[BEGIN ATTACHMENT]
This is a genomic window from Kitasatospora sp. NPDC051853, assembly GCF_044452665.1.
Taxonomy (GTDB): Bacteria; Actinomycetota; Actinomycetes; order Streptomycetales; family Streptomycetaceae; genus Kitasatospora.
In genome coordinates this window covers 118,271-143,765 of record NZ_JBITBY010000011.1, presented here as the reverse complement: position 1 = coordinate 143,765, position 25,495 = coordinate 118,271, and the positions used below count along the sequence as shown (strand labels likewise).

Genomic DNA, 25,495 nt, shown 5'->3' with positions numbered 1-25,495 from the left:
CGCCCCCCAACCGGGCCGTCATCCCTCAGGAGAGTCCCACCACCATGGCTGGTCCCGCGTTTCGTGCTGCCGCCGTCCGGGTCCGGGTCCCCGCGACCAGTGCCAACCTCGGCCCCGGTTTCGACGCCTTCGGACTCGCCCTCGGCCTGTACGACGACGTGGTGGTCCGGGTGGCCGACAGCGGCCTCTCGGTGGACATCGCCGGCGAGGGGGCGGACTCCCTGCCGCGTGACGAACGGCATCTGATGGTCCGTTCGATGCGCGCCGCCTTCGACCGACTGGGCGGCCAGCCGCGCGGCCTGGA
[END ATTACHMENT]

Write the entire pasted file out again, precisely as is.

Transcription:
This is a genomic window from Kitasatospora sp. NPDC051853, assembly GCF_044452665.1.
Taxonomy (GTDB): Bacteria; Actinomycetota; Actinomycetes; order Streptomycetales; family Streptomycetaceae; genus Kitasatospora.
In genome coordinates this window covers 118,271-143,765 of record NZ_JBITBY010000011.1, presented here as the reverse complement: position 1 = coordinate 143,765, position 25,495 = coordinate 118,271, and the positions used below count along the sequence as shown (strand labels likewise).

Genomic DNA, 25,495 nt, shown 5'->3' with positions numbered 1-25,495 from the left:
CGCCCCCCAACCGGGCCGTCATCCCTCAGGAGAGTCCCACCACCATGGCTGGTCCCGCGTTTCGTGCTGCCGCCGTCCGGGTCCGGGTCCCCGCGACCAGTGCCAACCTCGGCCCCGGTTTCGACGCCTTCGGACTCGCCCTCGGCCTGTACGACGACGTGGTGGTCCGGGTGGCCGACAGCGGCCTCTCGGTGGACATCGCCGGCGAGGGGGCGGACTCCCTGCCGCGTGACGAACGGCATCTGATGGTCCGTTCGATGCGCGCCGCCTTCGACCGACTGGGCGGCCAGCCGCGCGGCCTGGA